This proposal provides a mentored career development plan and research proposal designed to facilitate the principal investigator's transition to an independent clinician-researcher. Epilepsy affects ~1.7% of the US population at some point during life and ~33% of patients have seizures that are not controlled by medication. Options for this group are limited but one treatment from antiquity, the ketogenic diet, was shown in a recent randomized trial to induce a 75% decrease in seizures in children (vs those waiting to start the diet) over three months. However, the mechanisms of the diet's anticonvulsant actions are not understood. The ketogenic diet induces major changes in metabolism. The mTOR pathway integrates multiple metabolic signals and its inhibition leads to many changes, including degradation of cellular components including mitochondria. Mitochondrial degradation also affects key neuronal processes that govern mitochondrial localization and function. Mitochondria have multiple functions in neurons, such as maintaining neuronal energy status for the maintenance of electrochemical gradients and release of neurotransmitters. Synaptic localization of mitochondria is critical for normal synapse morphology and firing. Our hypothesis is that nutrient-sensing pathways induced by the ketogenic diet lead to changes in mitochondrial dynamics and localization in specific neuron subsets. Three goals are proposed: (1) determine the role of a nutrient-sensing pathway in metabolism- based anticonvulsant therapy;(2) determine the cell-type specificity of the effects of the ketogenic diet;and (3) determine the effects of the ketogenic diet on mitochondrial dynamics, and the dependence of these effects on mTOR. These studies are expected to identify new targets for the treatment of epilepsy and unravel the mechanisms of metabolism-based therapy. This information will be valuable for the development of clinical treatments that are more effective and more convenient to implement than dietary modification. An individualized career development plan is outlined in detail. This proposal will be carried out under the mentorship of Dr. J. Marie Hardwick, David Bodian Professor at Johns Hopkins Schools of Public Health and Medicine, an expert in mitochondrial dynamics and the factors that regulate these processes. The plan utilizes the expertise of experienced collaborators and includes specific plans for relevant training. Johns Hopkins is an internationally-recognized center for Pediatric Epilepsy and is one the few institutions where different types of metabolism-based therapy in epilepsy have been implemented continuously for over 70 years. The principal investigator's long-term goal is to make significant contributions towards identifying novel targets in the treatment of medically intractable epilepsy in children.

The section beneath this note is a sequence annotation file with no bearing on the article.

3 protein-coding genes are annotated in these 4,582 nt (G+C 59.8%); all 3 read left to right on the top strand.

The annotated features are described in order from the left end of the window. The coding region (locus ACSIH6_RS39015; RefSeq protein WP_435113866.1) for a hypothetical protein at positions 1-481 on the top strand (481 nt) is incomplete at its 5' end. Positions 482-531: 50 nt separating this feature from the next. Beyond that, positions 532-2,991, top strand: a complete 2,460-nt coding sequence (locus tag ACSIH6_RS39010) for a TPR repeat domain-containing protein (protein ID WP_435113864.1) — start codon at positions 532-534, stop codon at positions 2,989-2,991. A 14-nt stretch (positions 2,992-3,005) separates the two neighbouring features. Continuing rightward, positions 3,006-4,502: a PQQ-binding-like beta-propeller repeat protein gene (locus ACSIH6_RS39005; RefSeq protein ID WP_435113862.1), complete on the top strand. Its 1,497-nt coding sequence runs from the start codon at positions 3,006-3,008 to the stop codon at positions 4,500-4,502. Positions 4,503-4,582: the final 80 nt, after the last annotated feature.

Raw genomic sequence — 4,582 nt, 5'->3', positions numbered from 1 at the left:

Over one-third of patients with epilepsy do not respond to the available drugs. One option for these patients is the ketogenic diet, which significantly decreases seizures in one half of patients who use it. However, essentially nothing is known about the anticonvulsant mechanisms involved. This proposal pursues a potential underlying mechanism of the ketogenic diet in epilepsy and is expected to identify a specific molecular target that will guide future development of new therapeutic strategies.
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|Hartman, Adam L; Stafstrom, Carl E (2013) Harnessing the power of metabolism for seizure prevention: focus on dietary treatments. Epilepsy Behav 26:266-72|
|Hartman, Adam L; Rubenstein, James E; Kossoff, Eric H (2013) Intermittent fasting: a "new" historical strategy for controlling seizures? Epilepsy Res 104:275-9|
|Danial, Nika N; Hartman, Adam L; Stafstrom, Carl E et al. (2013) How does the ketogenic diet work? Four potential mechanisms. J Child Neurol 28:1027-33|